Increased work pace is unprofitable: A beef-cutting case study
2015 (English)In: Meat Science, ISSN 0309-1740, Vol. 105, 81-88 p.Article in journal (Refereed) Published
The beef industry worldwide is showing a trend towards increased cutting pace aimed at higher profits. However, prior research in the duck meat industry suggested that a higher cutting pace reduced quality and yield, leading to losses. This study aimed to test this hypothesis by investigating the effects of varying beefcutting paces on yield, quality and economy. A field experiment was conducted on six workers cutting beef fillet, sirloin and entrecôte. Three types of paces were sequentially tested: Baseline (i.e., status quo), ‘Quantity focus’ (i.e., pace required to maximise quantity) and ‘Quality focus’ (i.e., pace required to minimise errors). The results showed a significant drop in yield, increased rate of quality deficiency and economic losses with the change to‘Quantity focus’ (from Baseline and ‘Quality focus’) for all meat types. Workers supported these results andalso added health problems to the list. The results confirmed that an increased cutting pace is unprofitable.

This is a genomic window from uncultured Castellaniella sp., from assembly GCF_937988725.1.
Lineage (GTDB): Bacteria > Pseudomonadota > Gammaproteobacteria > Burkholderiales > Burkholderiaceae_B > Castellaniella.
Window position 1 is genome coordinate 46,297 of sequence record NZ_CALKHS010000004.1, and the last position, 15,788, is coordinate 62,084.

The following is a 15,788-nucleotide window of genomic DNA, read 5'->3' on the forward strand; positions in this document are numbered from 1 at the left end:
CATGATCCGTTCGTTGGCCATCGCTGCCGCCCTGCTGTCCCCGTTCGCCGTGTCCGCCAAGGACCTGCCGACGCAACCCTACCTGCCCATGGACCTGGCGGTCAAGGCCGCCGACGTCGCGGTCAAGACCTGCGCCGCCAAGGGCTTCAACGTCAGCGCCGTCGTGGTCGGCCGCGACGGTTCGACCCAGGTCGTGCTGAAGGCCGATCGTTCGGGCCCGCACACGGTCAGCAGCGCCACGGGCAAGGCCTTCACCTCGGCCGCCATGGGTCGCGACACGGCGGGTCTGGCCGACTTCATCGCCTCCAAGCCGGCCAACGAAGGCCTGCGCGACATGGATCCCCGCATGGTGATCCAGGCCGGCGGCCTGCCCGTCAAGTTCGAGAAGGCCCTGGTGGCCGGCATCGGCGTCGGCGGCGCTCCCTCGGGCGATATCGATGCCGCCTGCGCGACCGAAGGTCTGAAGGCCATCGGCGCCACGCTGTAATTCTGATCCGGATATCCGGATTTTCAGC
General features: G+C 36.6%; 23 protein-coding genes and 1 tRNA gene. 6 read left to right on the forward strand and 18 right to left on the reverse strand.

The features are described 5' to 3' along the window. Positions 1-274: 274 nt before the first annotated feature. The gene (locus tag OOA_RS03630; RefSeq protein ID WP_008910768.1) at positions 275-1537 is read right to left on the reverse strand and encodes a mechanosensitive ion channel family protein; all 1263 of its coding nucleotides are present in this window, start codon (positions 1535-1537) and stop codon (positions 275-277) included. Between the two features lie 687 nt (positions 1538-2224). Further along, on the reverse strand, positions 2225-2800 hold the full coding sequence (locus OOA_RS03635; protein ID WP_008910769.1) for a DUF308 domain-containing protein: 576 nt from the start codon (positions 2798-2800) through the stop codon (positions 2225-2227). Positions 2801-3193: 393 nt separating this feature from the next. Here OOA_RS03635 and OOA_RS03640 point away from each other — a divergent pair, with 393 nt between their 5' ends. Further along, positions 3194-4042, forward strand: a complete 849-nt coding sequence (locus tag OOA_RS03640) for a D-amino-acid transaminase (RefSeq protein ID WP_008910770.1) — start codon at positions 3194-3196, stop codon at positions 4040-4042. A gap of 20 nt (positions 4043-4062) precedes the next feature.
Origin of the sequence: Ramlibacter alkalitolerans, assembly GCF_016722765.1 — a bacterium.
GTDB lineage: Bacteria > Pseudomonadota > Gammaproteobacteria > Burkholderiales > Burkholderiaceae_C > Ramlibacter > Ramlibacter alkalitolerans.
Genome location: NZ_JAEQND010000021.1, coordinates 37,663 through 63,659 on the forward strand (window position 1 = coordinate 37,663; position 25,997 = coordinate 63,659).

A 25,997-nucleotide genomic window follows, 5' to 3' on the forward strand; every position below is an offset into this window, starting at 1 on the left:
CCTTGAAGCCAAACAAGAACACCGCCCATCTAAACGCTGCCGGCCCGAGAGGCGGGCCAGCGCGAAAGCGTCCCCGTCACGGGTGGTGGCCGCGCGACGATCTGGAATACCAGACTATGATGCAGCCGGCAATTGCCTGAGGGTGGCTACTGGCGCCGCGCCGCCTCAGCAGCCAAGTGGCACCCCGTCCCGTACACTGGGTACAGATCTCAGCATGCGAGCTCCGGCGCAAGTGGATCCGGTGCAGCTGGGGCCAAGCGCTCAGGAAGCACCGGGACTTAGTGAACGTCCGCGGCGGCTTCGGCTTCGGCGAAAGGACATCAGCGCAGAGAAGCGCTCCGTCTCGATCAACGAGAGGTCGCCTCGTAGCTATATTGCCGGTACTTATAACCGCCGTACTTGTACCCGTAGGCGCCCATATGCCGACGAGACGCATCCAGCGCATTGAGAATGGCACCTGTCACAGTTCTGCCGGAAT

Place, publisher, year, edition, pages
Elsevier, 2015. Vol. 105, 81-88 p.
quality, productivity, economy, health, satisfaction, beef
Production Engineering, Human Work Science and Ergonomics
Research subject Technology and Health
IdentifiersURN: urn:nbn:se:kth:diva-164054DOI: 10.1016/j.meatsci.2015.03.009ISI: 000354152600013PubMedID: 25828161ScopusID: 2-s2.0-84925808961OAI: oai:DiVA.org:kth-164054DiVA: diva2:802835
FunderAFA Insurance, 080014
QC 201504142015-04-132015-04-132015-06-30Bibliographically approved